A recent study from Wesleyan University found that 48% of ground meat samples made from white-tailed deer killed with lead shotgun slugs in Illinois were contaminated with lead, while meat from deer killed by archers contained no lead. Illinois Natural History Survey human dimensions scientist Craig Miller spoke to News Bureau life sciences editor Diana Yates about the risks associated with using lead ammunition in hunting.
What are the dangers of lead-contaminated meat for human health?
Lead ammunition poses a danger to human health through consumption of contaminated meat. It’s important to understand the properties of the ammunition in question. Lead bullets fired from high-powered rifles fragment into shards when they strike bone in deer. These fragments scatter throughout the muscle and other soft tissues in the body. When the meat is processed for consumption, these fragments remain. Studies have found that lead fragments show up in X-rays of the meat.
High-powered rifles are not legal for deer hunting in Illinois. Instead, those who hunt with firearms use lead slugs fired from either rifled shotguns or muzzleloaders, which are much larger and slower than bullets from high-powered rifles. Instead of fragmenting like bullets, they transform into a mushroom shape on impact. Lead can still contaminate the meat, but it is mostly found in the vicinity of the wound.
Lead is a toxic metal that should never be consumed. It causes neurological damage in the brain and spinal cord, and harms kidneys and other organs. Lead is found naturally in some soils, and root vegetables and some fruit juices may contain traceable levels of lead at extremely low concentration. Lead fragments in meat should be avoided completely.
Does lead ammunition endanger other animals?
There are two pathways by which lead endangers wildlife: by ingestion of lead-contaminated prey or by picking up lead fragments from ammunition that enters the environment.
Scavengers, including eagles and California condors, sometimes feed on the entrails of deer and other big game after they are harvested by hunters. Researchers began to publicize this issue in the early 2000s. Mourning doves have been found to ingest very small shot left behind when hunters fire at doves in the field. These lead pellets are about the size of ragweed seeds, a favorite food of doves. Dove populations are declining in parts of their range, and some researchers think lead shot ingestion plays a role in this decline. Other pathways for consumption were through birds such as eagles eating wounded waterfowl. This problem was addressed by banning lead for waterfowl hunting.
In the 1970s, INHS researchers showed that waterfowl were consuming lead shot. The small round BBs were about the same size as seeds the ducks normally eat. The shot would be ground up in the birds’ gizzards and enter their bloodstream.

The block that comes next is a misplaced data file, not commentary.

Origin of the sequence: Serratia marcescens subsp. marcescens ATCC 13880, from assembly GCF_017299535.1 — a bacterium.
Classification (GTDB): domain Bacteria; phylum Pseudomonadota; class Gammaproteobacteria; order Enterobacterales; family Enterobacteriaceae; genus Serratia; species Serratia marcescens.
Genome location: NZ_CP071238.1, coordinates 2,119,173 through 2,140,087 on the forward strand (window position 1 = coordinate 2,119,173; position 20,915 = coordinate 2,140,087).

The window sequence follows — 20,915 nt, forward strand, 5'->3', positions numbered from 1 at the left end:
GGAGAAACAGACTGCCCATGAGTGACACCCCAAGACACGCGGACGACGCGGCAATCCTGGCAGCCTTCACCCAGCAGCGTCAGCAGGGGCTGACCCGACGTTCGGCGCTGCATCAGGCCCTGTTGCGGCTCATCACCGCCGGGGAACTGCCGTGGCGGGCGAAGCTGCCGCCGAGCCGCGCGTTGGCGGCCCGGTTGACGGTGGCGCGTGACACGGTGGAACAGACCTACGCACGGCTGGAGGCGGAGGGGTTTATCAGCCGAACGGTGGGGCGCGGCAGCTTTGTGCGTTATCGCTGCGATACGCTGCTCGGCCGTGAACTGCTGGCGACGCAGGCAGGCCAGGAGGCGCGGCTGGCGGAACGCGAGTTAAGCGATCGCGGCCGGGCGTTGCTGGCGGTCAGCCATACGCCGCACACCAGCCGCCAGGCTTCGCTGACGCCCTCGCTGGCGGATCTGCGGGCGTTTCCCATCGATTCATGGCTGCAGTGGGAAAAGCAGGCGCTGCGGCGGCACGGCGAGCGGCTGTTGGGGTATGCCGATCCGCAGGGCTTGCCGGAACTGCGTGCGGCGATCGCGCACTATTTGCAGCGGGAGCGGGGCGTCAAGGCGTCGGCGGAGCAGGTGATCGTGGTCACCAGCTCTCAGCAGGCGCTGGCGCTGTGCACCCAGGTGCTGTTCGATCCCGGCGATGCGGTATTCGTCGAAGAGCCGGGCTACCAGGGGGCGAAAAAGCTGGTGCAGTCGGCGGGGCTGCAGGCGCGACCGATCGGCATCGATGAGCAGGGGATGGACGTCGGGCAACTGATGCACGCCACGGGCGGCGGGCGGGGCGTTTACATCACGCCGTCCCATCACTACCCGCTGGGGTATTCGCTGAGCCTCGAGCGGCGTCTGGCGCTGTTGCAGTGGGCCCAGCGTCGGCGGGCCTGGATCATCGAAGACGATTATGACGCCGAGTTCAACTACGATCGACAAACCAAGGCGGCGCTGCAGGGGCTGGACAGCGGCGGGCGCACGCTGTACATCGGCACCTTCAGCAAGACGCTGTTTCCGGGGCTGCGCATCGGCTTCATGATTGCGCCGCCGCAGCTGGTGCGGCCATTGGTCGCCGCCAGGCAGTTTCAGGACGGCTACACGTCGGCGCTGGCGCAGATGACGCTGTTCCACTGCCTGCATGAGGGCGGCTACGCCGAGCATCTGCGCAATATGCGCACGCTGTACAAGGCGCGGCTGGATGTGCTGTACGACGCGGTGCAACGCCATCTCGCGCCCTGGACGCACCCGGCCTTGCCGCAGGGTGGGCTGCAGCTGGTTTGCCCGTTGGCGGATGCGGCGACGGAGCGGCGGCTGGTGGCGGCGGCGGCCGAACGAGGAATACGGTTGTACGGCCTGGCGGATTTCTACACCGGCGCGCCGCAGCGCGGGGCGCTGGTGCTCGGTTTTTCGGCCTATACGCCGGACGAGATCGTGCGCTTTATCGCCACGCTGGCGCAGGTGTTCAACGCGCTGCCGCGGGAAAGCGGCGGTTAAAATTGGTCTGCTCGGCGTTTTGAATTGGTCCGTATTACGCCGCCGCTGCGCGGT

After the publication of these studies, the U.S. Fish and Wildlife Service banned the use of lead shot for hunting waterfowl nationwide by 1992. Nontoxic shot alternatives are now required by law for waterfowl hunting throughout North America. The European Union this year banned all lead ammunition in its member nations.
Why did it take so long to recognize the dangers from lead ammunition?
People have been consuming meat from wild game animals killed with lead ammunition since the invention of firearms in the early 15th century. While the dangers of lead have been known for more than a century, the threat of lead from hunting has only recently been recognized. Thanks in large part to innovative research conducted on the subject, public awareness of the dangers of lead in the environment has been increasing for the last half-century.
What alternatives exist that would allow hunters to harvest deer without endangering their own health and the environment?
Hunters should be aware of the potential dangers resulting from the use of lead shotgun slugs and lead sabots in muzzleloading rifles. Nonlead alternatives, such as copper, are increasingly available, and hunters are voluntarily transitioning to copper for single-projectile ammunition.
Hunters also need to recognize problems associated with using lead shot for hunting pheasants, rabbits, doves and other species.
Several states are now requiring nonlead shot be used on public lands. In harvesting deer to control the spread of chronic wasting disease, the Illinois Department of Natural Resources now uses copper ammunition.
Movement is underway to limit or ban all lead ammunition in the U.S. and Canada, as has recently occurred in Europe. Given increased awareness and justifiable concern over lead in our bodies and environment, hunters are now questioning the use of lead.